Suby & Sins House

11 Jul 2007 1,356 views
 
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photoblog image The Very Essence of Life

The Very Essence of Life

 

Subysphoto

 

Take a glimpse at the photograph. And then close your eyes for a minute. Meditate. What is your first thought, first association with the photograph?

 

THE VERY ESSENCE OF LIFE

 

Everyone has a few dates in their lives, certain milestones, associated with love, birth, celebration, loss, death, life… For me that date is 11 July. On 11 July 2001 my dad passed away. For weeks, months and years that followed, that date for me was associated with pain, heartache and mourning of the deepest kind. It was a milestone, a rite of passage, my first experience of death in the immediate family, at an age where it was no longer a vague idea shrouded by safe distance and childish apathy.  Waking up to panic attacks in the middle of the night, dreading every single Father's  Day, secretly envying daughters all over the world who were lucky enough to have a father to send a card to, or take out for dinner, or to simply sit down and enjoy quiet companionship with.

 

Yet time is the kindest nurse – before you realise, you find that time has gently mended your deepest scars, nursed you through the darkest hours of grief and nourished you back to strength and renewed resolve to carry on. In time, I realised that any date associated strongly in my mind with my father, especially 11 July, became a day of celebration of his life – and a celebration of life.

 

One regret I have every year on 11 July is that, is that because of work commitments I cannot be there to visit my dad's grave, to lay down flowers, to whisper a prayer, to sit quietly on the edge of his tomb in the sombre silence of the graveyard, just to feel his presence around me. I still do visit him though each time I go to Istanbul.

 

Today's photograph was captured on one such visit. Like in any major city around world, visiting a cemetery in Istanbul is a bizarre experience, finding yourself in the sombre solitary silence, disquieting quiet of intricately designed avenues, streets, alleyways of marble tombstones, dappled in the afternoon sun streaming through the dense leaves of ancient trees in the midst of the hustle and bustle of a buzzing metropolitan alive with vigour, energy and aggression; aged willow trees towered by glitzy skyscrapers, urban high rises proudly standing tall.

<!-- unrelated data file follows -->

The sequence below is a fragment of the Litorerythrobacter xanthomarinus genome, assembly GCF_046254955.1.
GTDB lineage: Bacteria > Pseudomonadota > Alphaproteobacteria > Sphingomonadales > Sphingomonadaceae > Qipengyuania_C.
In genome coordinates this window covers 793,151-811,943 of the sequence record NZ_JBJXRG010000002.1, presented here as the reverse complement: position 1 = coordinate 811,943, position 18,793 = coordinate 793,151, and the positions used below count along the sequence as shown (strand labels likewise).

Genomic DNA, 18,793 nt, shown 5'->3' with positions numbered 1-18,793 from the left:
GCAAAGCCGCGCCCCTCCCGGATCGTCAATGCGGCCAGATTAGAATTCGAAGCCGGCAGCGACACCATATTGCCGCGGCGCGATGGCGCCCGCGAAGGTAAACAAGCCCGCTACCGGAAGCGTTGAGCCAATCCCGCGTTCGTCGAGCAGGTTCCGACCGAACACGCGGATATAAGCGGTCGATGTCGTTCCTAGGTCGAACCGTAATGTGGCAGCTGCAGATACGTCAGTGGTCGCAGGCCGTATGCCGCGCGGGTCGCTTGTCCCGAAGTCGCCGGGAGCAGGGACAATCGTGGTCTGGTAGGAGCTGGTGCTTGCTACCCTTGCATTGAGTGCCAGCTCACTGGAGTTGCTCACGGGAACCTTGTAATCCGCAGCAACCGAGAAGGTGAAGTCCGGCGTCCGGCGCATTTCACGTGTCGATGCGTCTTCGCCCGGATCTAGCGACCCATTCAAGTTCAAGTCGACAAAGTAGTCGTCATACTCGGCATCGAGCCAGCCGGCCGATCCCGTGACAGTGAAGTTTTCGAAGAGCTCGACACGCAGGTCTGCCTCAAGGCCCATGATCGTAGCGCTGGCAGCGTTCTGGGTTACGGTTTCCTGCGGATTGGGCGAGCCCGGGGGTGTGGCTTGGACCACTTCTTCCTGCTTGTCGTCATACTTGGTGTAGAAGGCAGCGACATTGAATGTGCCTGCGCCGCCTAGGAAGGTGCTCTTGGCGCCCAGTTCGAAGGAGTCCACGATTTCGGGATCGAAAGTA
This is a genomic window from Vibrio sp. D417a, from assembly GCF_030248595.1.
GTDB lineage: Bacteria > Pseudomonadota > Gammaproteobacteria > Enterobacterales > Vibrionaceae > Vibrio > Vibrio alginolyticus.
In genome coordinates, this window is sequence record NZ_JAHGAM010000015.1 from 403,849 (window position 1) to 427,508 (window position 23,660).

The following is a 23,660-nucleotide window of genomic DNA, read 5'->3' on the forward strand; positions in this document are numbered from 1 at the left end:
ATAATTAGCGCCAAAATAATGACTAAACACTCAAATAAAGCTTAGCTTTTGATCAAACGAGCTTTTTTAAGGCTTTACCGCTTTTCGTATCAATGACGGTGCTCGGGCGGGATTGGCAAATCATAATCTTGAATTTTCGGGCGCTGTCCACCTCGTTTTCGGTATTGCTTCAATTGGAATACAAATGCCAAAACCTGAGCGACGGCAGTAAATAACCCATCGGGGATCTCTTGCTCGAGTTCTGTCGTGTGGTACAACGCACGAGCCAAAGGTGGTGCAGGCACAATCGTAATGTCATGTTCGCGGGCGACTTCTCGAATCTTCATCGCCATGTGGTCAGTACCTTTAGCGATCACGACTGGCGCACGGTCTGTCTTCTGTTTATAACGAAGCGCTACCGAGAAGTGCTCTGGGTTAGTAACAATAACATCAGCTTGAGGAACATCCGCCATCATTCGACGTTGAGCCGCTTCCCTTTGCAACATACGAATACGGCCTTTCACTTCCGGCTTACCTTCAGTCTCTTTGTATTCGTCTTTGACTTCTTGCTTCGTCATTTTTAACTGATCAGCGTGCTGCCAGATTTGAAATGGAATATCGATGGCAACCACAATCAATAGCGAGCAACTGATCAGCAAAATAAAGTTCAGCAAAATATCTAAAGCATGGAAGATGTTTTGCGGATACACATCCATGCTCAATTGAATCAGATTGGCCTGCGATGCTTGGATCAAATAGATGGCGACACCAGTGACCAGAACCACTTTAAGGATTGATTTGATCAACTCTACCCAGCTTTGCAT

Looking through the leaves shading the last resting place of another loved one, it is easy to see the twin towers and their morbid connotations. Twin Towers of Istanbul in which hundreds of office workers are going about their lives, without a shadowy thought of death, below on the streets the cars whiz past, the pedestrians purposefully pace in all directions towards their destinations. In the hurried hustle and bustle of life and the haze that clouds our minds with a daily list of things to do – urgent, important, asap – no one has the time to stop and ponder the meaning of life.

 

'Life is a journey, not a destination' flashes the magnetic picture frame on my fridge, holding a picture of my parents and a ten year old me; indeed it is. 'Death is the best advice in life' says a sign the cemetery across the Twin Towers of Istanbul. Life is a journey, with one single destination. All 'gilded monuments' and 'lofty towers', all inventions of mankind, and mankind too, will one day turn to ashes and dust; all life as Shakespeare says 'is rounded with a sleep'. It is only at such milestones of life, we have a glimpse of the bigger picture, the final destination but once the moment has passed, we forget and drift along life, purposefully yet aimlessly. 'Life is a journey' and 'death is the best advice' to remind us to truly live, cherish, capture, enjoy every single moment of that journey.

 

Two months after my personal tragedy, the world shook with a global tragedy of two planes searing across the New York skyline, slicing through the Twin Towers of Manhattan. On the very same day, one of my father's best friends passed away. As the people of New York City united in the face of tragedy, as people all over the world felt the overwhelming need like they had in that moment of impact, to reach for the phone and hear the soothing tone of a loved one's voice, just to say 'I love you'; personal tragedy united my mum and her now best friend, the widow of my father's friend. Two women tenuously linked through their husbands' friendship that spanned a good part of thirty years, two widows united through kindred pain, two women who built a friendship through the ruins of their hearts battered by the loss of a spouse.

 

These two pillars of strength are mere proof that despite the frozen moment of stunned shock and the sombre grieving that follows, life goes on. As they laugh and cry through the reminiscences of old times, travel through the ups and downs life has to offer, taking strength in their friendship; they truly live, cherish, capture, enjoy every single moment of the journey. What they have lost with their husbands' passing, they have found in their friendship: the will to go on, the wisdom to know all that comes shall indeed pass, and a hand to hold on to in sadness, and a hand to high-five in celebration.

 

Towers will tumble, castles will crumble, fortresses will one day fall to ashes and dust; one day each journey will reach its ultimate destination. 11 July reminds me to make the most of the journey, to tell loved ones they are indeed loved as much and as often as I can, to truly live, cherish, capture, enjoy every single moment. On 11 July every year, as I celebrate my father's life, I resolve to lead such a life that would make him proud, a life as much worth celebrating as his own.